Persevering all over the internet about a mostly software caused issue that has been largely resolved = something like hate or at least a negative obsession with the best car ever made.

“largely resolved” is a wholly subjective term, especially considering other Model S owners don’t consider it resolved, just reduced.

After software update, and a possibly unecessary 12V battery replacement, vampire losses are now JUST 1 kw/day.

Wow, 11 Cents a day loss. Have you read the Tesla forums? Not to many Tesla owners a whining about it, its almost always non-Tesla owners doing the complaining.

“The range extender option changes (shortens) the car’s electric range” But by how much? If adding the REx reduces the official battery-only range by too much, that can throw some major wrenches into BMW’s plans. 1) If the range with the REx installed is less than what CARB requires to get ZEV credits, that effectively costs BMW up to $15,000 per car they sell in California. This is the maximum cost of the ZEV credits they would normally get. (Of course Tesla might sell them some credits cheaper than that…) 2) If the range in pure EV mode is shorter, then the gas tank fill level might need to be reduced for a second time. In Europe the tank can be filled to 2.4 gallons. For the US market, they have already had to limit the tank to only being filled to 1.9 gallons. This is because BMW wants the REx to qualify as a “BEVx” in California, so the gasoline range has to be smaller than the electric range. If the i3 REx is re-rated to have a shorter electric range, then BMW will have to cut how much the tank can be filled to even less than 1.9… Read more »

Nix, thank you for the comment. It’s something to consider for sure. Personally, I think that the reason for the holdup is much more mundane, as it often is with these things, and the regulatory approval is pending re-certification of the entire vehicle, which simply takes a few weeks.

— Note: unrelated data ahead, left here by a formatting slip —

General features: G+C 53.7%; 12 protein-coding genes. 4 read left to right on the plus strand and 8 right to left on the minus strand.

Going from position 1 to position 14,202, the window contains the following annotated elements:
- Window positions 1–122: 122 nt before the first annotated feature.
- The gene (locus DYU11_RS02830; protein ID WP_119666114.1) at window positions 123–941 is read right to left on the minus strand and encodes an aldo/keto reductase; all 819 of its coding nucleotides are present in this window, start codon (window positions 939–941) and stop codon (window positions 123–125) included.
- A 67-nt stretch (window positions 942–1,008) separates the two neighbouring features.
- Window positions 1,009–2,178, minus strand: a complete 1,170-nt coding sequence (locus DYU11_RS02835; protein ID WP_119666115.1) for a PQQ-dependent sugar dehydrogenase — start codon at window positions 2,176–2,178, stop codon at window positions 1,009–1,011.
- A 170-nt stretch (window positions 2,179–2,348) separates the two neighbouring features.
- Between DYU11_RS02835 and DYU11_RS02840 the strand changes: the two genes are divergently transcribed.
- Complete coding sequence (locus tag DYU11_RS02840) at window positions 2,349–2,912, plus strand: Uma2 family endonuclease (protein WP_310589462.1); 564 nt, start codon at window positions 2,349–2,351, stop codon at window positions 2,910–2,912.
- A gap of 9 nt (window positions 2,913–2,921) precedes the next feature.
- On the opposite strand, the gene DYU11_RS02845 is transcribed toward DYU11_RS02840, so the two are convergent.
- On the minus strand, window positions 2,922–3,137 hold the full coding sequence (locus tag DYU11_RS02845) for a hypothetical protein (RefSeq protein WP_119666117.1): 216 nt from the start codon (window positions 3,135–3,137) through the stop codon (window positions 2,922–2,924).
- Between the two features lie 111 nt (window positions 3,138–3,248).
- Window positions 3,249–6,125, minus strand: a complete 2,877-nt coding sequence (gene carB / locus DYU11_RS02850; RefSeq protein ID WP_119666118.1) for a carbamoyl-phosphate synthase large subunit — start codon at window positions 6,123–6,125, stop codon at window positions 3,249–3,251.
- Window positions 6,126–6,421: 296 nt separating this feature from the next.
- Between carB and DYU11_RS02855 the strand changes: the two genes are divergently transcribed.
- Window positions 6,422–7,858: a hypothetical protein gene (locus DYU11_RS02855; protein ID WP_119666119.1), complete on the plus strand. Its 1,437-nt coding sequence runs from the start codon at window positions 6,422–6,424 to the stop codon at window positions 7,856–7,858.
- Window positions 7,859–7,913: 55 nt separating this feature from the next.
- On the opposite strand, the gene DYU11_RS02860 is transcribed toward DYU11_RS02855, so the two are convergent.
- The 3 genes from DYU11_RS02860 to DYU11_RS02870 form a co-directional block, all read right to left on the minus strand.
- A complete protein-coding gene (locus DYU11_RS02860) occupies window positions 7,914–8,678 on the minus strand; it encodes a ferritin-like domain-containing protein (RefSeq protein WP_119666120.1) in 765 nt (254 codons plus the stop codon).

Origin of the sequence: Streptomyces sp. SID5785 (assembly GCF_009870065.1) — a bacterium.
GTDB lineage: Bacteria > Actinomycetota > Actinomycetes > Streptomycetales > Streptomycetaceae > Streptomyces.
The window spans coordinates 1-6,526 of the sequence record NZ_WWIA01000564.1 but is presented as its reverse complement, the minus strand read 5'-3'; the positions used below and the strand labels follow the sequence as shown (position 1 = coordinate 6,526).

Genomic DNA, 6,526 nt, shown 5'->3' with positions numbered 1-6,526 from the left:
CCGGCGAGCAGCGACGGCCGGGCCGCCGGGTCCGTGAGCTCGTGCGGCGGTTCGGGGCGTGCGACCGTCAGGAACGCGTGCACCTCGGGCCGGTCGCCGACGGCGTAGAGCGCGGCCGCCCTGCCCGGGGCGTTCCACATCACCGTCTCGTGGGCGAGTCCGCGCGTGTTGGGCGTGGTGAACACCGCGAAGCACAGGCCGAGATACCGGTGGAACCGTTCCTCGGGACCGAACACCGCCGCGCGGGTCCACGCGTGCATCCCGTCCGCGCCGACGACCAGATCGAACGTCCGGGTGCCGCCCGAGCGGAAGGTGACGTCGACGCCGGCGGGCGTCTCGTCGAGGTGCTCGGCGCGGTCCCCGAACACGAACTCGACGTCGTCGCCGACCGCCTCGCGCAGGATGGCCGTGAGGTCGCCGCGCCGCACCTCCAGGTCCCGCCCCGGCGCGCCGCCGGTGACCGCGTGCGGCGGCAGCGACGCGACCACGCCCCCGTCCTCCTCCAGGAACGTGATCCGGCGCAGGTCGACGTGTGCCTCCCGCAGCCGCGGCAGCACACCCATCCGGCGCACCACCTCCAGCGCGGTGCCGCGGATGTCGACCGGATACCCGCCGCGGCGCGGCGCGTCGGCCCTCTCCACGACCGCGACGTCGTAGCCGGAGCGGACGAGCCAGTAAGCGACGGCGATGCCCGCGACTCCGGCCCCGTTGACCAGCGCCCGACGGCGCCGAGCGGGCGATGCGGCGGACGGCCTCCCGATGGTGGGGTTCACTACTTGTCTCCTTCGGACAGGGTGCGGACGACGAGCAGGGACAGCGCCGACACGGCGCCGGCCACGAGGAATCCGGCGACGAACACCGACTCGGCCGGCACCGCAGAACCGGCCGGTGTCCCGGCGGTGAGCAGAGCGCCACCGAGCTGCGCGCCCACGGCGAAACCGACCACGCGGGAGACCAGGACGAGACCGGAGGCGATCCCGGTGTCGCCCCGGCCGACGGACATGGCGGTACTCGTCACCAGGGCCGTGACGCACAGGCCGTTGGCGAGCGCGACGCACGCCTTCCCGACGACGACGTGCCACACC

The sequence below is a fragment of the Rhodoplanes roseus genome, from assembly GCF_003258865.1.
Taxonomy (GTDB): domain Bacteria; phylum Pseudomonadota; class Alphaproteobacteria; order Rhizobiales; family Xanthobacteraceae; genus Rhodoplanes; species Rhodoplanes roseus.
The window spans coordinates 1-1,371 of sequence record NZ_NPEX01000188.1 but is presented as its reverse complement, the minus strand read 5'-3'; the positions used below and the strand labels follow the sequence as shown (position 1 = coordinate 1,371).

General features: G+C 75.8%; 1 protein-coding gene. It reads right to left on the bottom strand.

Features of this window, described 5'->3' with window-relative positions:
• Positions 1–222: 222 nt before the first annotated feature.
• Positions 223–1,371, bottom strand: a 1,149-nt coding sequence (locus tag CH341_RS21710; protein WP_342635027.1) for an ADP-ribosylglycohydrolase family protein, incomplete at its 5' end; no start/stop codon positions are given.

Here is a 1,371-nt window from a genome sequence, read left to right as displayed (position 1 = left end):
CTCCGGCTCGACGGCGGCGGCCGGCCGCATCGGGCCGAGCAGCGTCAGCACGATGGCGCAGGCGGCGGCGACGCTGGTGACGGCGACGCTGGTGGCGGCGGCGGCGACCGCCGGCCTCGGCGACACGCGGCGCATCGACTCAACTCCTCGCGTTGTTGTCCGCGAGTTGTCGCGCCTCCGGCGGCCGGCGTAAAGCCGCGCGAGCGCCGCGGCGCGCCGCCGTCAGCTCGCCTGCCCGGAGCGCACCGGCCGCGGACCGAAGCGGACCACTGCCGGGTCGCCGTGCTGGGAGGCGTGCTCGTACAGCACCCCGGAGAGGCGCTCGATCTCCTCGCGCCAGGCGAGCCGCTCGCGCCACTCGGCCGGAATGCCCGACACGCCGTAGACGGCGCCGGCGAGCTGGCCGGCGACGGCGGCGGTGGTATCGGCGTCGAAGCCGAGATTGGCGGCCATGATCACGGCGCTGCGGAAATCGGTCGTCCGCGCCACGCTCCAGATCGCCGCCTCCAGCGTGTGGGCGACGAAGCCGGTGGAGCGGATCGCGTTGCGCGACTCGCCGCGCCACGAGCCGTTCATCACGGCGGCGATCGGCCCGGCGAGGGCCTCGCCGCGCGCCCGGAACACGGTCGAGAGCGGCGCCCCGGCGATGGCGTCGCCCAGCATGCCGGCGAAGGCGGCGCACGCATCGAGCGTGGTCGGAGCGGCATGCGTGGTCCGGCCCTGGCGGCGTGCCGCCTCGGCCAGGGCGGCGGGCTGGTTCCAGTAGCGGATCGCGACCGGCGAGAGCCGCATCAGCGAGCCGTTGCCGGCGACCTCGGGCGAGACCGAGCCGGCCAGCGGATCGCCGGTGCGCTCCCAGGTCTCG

George — How fast it can be processed depends upon the backlog for all manufactures. It is a first-in, first-out queue. If there is a long backlog, BMW has to wait in line like everyone else. GM got caught in this same situation when releasing the Volt.

It can be fast, or it can be slow. It becomes much slower if BMW tried to rely upon data collected from the i3 pure electric for the i3 REx, and that data has been rejected.

If that happened, it isn’t just a paperwork issue. BMW would have to go back and re-test and submit brand new numbers.

Thank you for that, Nix. I did not know about the Volt holdup. I’m sure that BMW is very anxious to get the situation resolved and the responsible parties are doing whatever they can to expedite things.

Maybe BMW doesn’t want to publish the “horrible” MPG in extended range mode.

But in my opinion, even if it is horrible, it is NO big deal as people would rarely use them.

I imagine the MPG would be in the 33mpg to 37mpg range.

With all due respect, the energy economy figures published on the i3 BEV Monroney label give us a good idea of the fuel economy of the REx. It will be 37 or 38 mpg EPA on a combined city and freeway cycle. While you are certainly entitled to your opinion, I think it’s based largely on unfounded speculation, and the chances of seeing 33 mpg are very low. I’m nearly certain that BMW would do anything at this point just to get those hundreds of vehicles released and delivered to customers. It’s not a matter of perception, that’s nearly certain.